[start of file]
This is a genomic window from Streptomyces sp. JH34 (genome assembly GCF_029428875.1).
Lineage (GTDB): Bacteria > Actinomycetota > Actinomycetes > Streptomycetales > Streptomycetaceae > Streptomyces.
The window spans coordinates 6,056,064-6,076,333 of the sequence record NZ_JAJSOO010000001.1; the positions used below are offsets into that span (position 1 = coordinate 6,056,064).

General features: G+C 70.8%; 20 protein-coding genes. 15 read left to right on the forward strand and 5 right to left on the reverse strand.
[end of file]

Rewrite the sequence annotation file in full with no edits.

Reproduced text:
This is a genomic window from Streptomyces sp. JH34 (genome assembly GCF_029428875.1).
Lineage (GTDB): Bacteria > Actinomycetota > Actinomycetes > Streptomycetales > Streptomycetaceae > Streptomyces.
The window spans coordinates 6,056,064-6,076,333 of the sequence record NZ_JAJSOO010000001.1; the positions used below are offsets into that span (position 1 = coordinate 6,056,064).

General features: G+C 70.8%; 20 protein-coding genes. 15 read left to right on the forward strand and 5 right to left on the reverse strand.